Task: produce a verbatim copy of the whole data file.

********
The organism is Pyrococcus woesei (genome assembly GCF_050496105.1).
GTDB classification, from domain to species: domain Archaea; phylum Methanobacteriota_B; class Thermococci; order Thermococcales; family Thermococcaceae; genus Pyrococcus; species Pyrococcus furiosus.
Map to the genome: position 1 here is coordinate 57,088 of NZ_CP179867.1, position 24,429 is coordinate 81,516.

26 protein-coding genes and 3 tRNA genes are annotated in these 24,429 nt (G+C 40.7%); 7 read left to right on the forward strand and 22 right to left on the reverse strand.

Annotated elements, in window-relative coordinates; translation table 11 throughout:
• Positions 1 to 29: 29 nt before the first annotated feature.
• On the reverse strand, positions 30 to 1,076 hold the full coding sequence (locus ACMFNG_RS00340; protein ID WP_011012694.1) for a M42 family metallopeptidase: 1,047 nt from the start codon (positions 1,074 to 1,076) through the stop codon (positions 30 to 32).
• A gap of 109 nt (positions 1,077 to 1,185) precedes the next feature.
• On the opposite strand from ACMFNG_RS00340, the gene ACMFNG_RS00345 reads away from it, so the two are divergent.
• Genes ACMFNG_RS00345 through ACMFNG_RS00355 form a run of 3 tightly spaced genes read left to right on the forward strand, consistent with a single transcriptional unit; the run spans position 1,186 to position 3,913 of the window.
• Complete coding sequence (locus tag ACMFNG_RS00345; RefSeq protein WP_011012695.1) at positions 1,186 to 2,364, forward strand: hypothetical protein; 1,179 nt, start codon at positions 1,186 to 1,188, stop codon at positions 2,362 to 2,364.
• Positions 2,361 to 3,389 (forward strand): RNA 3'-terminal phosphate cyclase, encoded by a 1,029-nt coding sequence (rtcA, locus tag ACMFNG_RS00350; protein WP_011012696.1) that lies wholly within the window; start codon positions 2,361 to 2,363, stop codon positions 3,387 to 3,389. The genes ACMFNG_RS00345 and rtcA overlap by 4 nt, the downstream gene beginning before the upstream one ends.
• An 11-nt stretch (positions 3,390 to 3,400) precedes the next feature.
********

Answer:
The organism is Pyrococcus woesei (genome assembly GCF_050496105.1).
GTDB classification, from domain to species: domain Archaea; phylum Methanobacteriota_B; class Thermococci; order Thermococcales; family Thermococcaceae; genus Pyrococcus; species Pyrococcus furiosus.
Map to the genome: position 1 here is coordinate 57,088 of NZ_CP179867.1, position 24,429 is coordinate 81,516.

26 protein-coding genes and 3 tRNA genes are annotated in these 24,429 nt (G+C 40.7%); 7 read left to right on the forward strand and 22 right to left on the reverse strand.

Annotated elements, in window-relative coordinates; translation table 11 throughout:
• Positions 1 to 29: 29 nt before the first annotated feature.
• On the reverse strand, positions 30 to 1,076 hold the full coding sequence (locus ACMFNG_RS00340; protein ID WP_011012694.1) for a M42 family metallopeptidase: 1,047 nt from the start codon (positions 1,074 to 1,076) through the stop codon (positions 30 to 32).
• A gap of 109 nt (positions 1,077 to 1,185) precedes the next feature.
• On the opposite strand from ACMFNG_RS00340, the gene ACMFNG_RS00345 reads away from it, so the two are divergent.
• Genes ACMFNG_RS00345 through ACMFNG_RS00355 form a run of 3 tightly spaced genes read left to right on the forward strand, consistent with a single transcriptional unit; the run spans position 1,186 to position 3,913 of the window.
• Complete coding sequence (locus tag ACMFNG_RS00345; RefSeq protein WP_011012695.1) at positions 1,186 to 2,364, forward strand: hypothetical protein; 1,179 nt, start codon at positions 1,186 to 1,188, stop codon at positions 2,362 to 2,364.
• Positions 2,361 to 3,389 (forward strand): RNA 3'-terminal phosphate cyclase, encoded by a 1,029-nt coding sequence (rtcA, locus tag ACMFNG_RS00350; protein WP_011012696.1) that lies wholly within the window; start codon positions 2,361 to 2,363, stop codon positions 3,387 to 3,389. The genes ACMFNG_RS00345 and rtcA overlap by 4 nt, the downstream gene beginning before the upstream one ends.
• An 11-nt stretch (positions 3,390 to 3,400) precedes the next feature.